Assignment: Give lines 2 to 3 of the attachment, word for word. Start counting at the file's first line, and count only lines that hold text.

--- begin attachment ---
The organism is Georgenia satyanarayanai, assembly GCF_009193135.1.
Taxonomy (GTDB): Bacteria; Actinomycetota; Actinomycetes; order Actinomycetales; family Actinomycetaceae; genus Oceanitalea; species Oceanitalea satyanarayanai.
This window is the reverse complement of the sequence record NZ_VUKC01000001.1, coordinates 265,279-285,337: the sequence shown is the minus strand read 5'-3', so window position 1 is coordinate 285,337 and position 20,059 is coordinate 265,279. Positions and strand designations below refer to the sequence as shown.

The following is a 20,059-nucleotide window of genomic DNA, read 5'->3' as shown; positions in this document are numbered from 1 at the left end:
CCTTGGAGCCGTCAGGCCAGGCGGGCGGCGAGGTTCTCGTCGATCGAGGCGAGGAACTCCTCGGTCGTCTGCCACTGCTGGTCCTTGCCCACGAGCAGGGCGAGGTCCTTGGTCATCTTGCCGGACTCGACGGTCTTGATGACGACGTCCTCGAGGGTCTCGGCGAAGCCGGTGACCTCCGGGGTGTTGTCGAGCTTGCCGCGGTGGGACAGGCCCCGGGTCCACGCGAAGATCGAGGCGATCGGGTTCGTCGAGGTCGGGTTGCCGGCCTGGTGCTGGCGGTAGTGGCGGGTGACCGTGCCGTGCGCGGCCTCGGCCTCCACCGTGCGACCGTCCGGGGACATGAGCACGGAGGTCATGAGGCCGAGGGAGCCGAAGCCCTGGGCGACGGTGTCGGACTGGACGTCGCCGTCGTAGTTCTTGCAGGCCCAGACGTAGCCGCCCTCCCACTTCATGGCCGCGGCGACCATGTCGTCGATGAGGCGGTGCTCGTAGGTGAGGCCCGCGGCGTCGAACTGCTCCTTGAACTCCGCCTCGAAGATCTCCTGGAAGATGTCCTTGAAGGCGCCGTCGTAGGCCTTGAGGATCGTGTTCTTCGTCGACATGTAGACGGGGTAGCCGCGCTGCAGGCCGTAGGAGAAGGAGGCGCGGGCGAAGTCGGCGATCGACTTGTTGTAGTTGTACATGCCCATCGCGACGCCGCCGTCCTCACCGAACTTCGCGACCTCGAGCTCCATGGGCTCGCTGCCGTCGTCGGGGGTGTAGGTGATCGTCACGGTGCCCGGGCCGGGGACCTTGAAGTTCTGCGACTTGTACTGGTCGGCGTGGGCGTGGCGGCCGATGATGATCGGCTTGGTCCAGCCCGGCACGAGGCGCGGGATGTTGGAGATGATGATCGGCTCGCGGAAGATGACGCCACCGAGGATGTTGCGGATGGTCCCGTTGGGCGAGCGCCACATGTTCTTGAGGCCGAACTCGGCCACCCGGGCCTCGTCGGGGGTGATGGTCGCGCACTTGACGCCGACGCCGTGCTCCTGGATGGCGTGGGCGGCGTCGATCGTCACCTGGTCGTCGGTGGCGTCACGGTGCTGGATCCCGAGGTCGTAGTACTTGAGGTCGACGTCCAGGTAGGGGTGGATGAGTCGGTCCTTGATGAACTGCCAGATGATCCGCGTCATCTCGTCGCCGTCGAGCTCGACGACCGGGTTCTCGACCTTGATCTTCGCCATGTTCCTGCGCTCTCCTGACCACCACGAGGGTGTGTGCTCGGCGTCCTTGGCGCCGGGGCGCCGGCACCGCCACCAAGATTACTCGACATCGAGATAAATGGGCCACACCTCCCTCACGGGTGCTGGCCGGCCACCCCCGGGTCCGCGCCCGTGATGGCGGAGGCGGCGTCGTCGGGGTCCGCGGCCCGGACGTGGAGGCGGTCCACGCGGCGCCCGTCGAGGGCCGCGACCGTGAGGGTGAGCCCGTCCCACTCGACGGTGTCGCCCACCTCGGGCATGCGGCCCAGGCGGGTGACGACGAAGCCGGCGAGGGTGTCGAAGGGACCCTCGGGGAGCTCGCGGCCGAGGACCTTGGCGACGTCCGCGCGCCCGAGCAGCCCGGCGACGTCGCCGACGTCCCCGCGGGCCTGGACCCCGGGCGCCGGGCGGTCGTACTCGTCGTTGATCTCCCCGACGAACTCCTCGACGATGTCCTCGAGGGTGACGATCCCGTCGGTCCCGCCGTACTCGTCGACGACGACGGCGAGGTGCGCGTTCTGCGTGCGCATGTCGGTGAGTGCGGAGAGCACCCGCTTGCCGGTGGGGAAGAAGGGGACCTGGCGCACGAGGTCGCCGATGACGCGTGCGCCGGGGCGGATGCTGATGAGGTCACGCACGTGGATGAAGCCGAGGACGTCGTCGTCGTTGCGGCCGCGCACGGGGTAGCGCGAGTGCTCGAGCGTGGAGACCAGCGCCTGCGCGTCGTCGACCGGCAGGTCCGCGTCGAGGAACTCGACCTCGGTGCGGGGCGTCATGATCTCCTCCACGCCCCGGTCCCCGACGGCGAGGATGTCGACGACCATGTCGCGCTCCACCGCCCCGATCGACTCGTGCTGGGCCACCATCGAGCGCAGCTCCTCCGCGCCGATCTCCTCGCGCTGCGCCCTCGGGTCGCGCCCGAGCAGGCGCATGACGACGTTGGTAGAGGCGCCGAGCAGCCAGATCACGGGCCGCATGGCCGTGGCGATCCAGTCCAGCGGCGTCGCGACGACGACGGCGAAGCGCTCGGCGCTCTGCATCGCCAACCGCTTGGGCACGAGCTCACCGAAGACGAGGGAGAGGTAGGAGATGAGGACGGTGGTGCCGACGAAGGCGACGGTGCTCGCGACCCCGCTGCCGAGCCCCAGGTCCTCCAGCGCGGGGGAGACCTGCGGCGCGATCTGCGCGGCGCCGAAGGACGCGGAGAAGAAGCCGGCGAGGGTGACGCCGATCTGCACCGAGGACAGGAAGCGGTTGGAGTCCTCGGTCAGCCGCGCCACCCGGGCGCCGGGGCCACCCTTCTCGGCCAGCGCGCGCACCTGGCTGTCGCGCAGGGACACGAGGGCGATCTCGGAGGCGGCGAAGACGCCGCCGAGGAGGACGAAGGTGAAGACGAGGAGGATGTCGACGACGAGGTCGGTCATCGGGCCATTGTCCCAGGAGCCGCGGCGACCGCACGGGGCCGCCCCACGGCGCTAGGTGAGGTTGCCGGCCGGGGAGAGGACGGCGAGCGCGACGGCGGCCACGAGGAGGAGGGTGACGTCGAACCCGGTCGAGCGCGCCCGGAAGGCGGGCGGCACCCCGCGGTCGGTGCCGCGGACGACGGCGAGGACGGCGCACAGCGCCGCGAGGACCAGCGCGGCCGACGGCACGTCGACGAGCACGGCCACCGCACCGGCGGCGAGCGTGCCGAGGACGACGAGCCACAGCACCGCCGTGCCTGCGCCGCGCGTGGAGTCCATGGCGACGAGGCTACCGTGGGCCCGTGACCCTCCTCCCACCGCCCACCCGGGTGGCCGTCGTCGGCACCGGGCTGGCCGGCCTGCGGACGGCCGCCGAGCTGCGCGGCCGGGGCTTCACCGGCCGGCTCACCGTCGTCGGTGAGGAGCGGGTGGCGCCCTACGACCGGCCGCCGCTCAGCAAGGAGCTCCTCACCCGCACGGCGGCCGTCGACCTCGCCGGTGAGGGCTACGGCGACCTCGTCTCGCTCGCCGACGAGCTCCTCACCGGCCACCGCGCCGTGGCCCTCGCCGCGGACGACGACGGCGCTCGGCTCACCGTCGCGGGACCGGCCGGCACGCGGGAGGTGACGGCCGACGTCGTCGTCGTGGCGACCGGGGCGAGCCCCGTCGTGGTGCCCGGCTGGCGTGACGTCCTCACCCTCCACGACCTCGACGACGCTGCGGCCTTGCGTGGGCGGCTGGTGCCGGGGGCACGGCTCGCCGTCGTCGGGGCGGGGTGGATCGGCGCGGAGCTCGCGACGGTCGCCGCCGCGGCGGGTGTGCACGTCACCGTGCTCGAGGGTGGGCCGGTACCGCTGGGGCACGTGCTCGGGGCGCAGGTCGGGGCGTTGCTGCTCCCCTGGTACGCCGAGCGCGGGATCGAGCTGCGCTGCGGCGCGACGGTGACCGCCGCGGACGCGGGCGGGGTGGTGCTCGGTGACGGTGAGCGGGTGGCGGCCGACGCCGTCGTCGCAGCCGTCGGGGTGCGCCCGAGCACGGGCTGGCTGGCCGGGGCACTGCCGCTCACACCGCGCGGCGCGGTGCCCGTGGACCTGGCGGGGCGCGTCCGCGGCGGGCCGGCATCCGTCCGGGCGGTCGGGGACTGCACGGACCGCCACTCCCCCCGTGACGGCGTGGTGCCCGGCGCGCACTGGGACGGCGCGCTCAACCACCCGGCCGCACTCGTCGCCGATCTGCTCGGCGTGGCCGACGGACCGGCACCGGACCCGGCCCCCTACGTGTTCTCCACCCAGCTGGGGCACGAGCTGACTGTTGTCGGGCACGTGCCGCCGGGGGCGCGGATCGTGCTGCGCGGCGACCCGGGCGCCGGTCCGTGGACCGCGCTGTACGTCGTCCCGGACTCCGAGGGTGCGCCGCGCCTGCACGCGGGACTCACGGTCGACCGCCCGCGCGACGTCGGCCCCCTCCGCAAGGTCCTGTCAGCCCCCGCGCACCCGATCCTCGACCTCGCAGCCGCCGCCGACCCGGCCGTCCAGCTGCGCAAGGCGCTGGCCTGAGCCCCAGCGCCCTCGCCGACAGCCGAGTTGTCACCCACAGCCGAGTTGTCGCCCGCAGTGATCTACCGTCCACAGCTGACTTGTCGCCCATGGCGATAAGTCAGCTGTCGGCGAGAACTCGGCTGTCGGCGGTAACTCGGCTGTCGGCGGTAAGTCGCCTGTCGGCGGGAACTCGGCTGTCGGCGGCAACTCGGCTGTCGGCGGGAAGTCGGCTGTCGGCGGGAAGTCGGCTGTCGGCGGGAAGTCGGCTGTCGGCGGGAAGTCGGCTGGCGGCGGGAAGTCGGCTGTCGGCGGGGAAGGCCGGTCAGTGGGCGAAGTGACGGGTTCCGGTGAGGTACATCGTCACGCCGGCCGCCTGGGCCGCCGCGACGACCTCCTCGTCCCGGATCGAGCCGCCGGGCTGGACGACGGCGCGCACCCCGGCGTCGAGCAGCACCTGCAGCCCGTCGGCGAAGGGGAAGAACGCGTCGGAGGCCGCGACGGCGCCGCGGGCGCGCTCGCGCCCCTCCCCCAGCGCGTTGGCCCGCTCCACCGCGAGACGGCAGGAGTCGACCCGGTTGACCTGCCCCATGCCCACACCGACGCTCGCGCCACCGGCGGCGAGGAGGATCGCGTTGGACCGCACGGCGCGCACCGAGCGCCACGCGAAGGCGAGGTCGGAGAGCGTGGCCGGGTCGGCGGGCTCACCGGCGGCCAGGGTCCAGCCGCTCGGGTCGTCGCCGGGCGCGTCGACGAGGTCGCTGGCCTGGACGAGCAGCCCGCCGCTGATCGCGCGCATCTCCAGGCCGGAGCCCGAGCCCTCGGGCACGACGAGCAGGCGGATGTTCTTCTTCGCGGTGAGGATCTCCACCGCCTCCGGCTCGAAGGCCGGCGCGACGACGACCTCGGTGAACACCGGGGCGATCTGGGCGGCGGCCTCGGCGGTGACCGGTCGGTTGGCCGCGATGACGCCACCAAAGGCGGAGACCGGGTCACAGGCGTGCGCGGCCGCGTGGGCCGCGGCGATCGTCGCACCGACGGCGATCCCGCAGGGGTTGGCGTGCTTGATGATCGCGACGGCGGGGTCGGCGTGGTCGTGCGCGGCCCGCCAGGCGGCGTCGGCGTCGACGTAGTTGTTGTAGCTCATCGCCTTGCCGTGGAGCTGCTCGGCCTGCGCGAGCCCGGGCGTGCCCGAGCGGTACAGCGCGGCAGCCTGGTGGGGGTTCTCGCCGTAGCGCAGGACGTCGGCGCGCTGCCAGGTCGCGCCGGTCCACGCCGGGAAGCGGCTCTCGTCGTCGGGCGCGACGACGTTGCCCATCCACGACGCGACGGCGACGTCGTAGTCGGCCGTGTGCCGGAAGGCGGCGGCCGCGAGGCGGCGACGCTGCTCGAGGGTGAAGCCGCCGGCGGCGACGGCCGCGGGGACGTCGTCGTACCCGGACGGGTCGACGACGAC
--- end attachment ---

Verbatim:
Taxonomy (GTDB): Bacteria; Actinomycetota; Actinomycetes; order Actinomycetales; family Actinomycetaceae; genus Oceanitalea; species Oceanitalea satyanarayanai.
This window is the reverse complement of the sequence record NZ_VUKC01000001.1, coordinates 265,279-285,337: the sequence shown is the minus strand read 5'-3', so window position 1 is coordinate 285,337 and position 20,059 is coordinate 265,279. Positions and strand designations below refer to the sequence as shown.